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Enumeration of the different people

THE ACTS.

who were then at Jerusalem.

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7 And they were all amazed and 9 Parthians, and Medes, and Ela- A. M. 4033. An. Olymp. marvelled, saying one to another, Be- mites, and the dwellers in Mesopota- An. Olymp.

hold, are not all these which speak mia, and in Judea, and Cappadocia, * Galileans ?

in Pontus, and Asia, 8 And how hear we every man in our own 10 Phrygia, and Pamphylia, in Egypt, and tongue, wherein we were born ?

in the parts of Libya about Cyrene, and

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mediately enabled to address him in his own language, how - Bp. Pearce supposes, that luomiav is an adjective, agreeing ever various this had been from the Jewish or Galilean with Marotoapar. And translates the passage thus : the dialects. If a Roman presented himself, the disciple was dwellers in Jewish Mesopotamia. le vindicates this translaimmediately enabled to address him in Latinif a Grecian," tion by shewing, that great numbers of the Jews were settled in Greek-aan Arab, in Arabic, and so of the rest.

in this country : Josephus says, that the ten tribes remained Verse 7. Are not all these-Galileans?] Persons who in this country till his time; that “ there were countless know no other dialect, save that of their own country. Per- myriads of them there, and that it was impossible to know sons wholly uneducated, and consequently, naturally ignorant their numbers.”—uveizdes at 21501, x21 apagpw yw wrórras Hong of those languages which they now speak so fluently. Euraj Evalb. See Ant. lib. xv. c. 2. s. 2. and c. 3. s. 1. Bell.Jud.

Verse S. How hear we erery man in our own tongue] lib. i. c. 1, 2. This interpretation, however ingenious, does not Some have supposed from this, that the miracle was not comport with the present Greek text. Some imagine that so much wrought on the disciples, as on their hearers : Icu.alar, is not the original reading; and therefore they have imagining that although the disciples spoke their owen tongue; corrected it into Syrian, Syria; Armeniam, ARMENIA ; yet every man so understood what was spoken as if it had 1:13, INDIA; Audray, Lydia; loouuaias, IDUMEA ; BiGurian, been spoken in the language in which he was born. Though BITUYNIA; and Koàixeky, Cilicia : all these stand on very this is by no means so likely as the opinion which states, that slender authority, as may be seen in Griesbach ; and the the disciples themselves spoke all these different languages; last is a mere conjecture of Dr. Mangey. If Judea be still yet the miracle is the same, howsoever it be taken : for it considered the genuine reading, we may account for it thus: must require as much of the miraculous power of God, to the men who were speaking, were known to be Galileuns ; enable an Arab to understand a Galilean; as to enable a now the Galilean dialect, was certainly different from that Galilean to speak Arabic. But, that the gift of tongues was spoken in Judea—the surprize was occasioned by a Jew being actually given to the apostles, we have the fullest proof; as able to comprehend the speech of a Galilean, without any we find particular ordinances laid down by those very apostles interpreter and without difficulty: and yet it is not easy to for the regulation of the exercise of this gift, see 1 Cor. suppose that there was such a difference between the two xiv. 1, &c.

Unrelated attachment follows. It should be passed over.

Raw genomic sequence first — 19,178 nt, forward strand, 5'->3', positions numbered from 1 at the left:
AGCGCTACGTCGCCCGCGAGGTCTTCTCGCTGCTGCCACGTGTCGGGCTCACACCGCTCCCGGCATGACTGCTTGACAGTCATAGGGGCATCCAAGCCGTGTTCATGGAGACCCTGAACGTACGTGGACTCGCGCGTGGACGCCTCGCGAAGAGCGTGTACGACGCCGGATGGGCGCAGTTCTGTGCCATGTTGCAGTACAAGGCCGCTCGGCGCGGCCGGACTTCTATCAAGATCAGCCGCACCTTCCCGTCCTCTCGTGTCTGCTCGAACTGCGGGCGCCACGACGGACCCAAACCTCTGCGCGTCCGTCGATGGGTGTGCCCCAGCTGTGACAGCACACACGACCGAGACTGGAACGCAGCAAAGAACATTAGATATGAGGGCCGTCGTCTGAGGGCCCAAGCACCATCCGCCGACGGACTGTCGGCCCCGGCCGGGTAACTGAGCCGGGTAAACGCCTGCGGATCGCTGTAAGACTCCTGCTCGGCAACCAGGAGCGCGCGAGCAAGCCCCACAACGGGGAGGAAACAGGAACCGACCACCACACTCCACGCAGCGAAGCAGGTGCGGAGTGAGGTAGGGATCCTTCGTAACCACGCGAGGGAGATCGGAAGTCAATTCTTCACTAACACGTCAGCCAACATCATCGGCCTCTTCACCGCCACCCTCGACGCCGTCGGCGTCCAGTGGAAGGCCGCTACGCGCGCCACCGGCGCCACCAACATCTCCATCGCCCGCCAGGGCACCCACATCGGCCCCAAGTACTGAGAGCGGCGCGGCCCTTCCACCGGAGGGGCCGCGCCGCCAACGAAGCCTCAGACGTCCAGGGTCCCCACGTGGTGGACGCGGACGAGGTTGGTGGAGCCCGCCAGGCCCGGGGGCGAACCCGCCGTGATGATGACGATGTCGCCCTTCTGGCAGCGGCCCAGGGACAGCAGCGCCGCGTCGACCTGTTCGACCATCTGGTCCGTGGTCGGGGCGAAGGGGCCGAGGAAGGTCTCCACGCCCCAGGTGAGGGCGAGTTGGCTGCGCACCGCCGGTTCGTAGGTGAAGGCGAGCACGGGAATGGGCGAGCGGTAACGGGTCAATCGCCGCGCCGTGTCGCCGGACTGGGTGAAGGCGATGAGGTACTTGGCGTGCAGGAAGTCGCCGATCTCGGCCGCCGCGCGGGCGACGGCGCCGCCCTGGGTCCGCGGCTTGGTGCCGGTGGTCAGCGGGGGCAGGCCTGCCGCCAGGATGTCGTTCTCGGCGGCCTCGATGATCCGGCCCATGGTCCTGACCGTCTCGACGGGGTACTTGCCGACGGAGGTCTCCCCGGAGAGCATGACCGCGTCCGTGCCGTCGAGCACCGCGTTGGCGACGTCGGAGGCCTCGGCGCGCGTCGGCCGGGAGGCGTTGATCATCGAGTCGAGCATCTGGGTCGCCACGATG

dialects, as to render these people wholly unintelligible to Verse 9. Parthians] Parthia anciently included the north each other. ern part of modern Persia: it was situated between the CAPPADOCIA] Was an ancient kingdom of Asia, compreCaspian sea and Persian gulf; rather to the eastward of both. hending all that country, that lies between mount Tauris and

Medes] Media was a country lying in the vicinity of the the Euxine sea.
Cuspian sea; having Parthia on the East; Assyria on the Pontus] Was anciently a very powerful kingdom of Asia,
South ; and Mesopotamia on the West.

originally a part of Cappuilocia ; bounded on the East by Elamites] Probably inhabitants of that country now Colchis; on the West by the river Halys ; on the North by called Persia : both the Medes and Elamites, were a neigh- the Black sea; and on the South by Armenia minor. The bouring people dwelling beyond the Tigris.

famous Mithrilates was king of this country; and it was one Mesopotamia] Now Diarbec in Asiatic Turkey ; situated of the last which the Romans were able to subjugate. between the rivers Tigris and Euphrates ; having Assyria Asia] Meaning probably Asia Minor; it was that part on the East ; Arabia Desertu with Babyloniu on the South; of Turkey in Asia, now called Natolia. Syria on the West; and Armenia on the North. It was Verse 10. PuryGIA] A country in Asia Minor, southcalled Palun-aram by the ancient Hebrews; and by the ward of Pontus. Asiatics is now called Maverannhar, i. e. the country be PamphyLIA] The ancient name of the country of Natolia, yond the river.

now called Caramania, between Lycia and Ciliciu, near the Judeu] This word has exceedingly puzzled commentators | Mediterranean seu. and critics; and most suspect that it is not the true reading. Egyer] A very extensive country of Africa, bounded by

The people are amazed at the miracle ;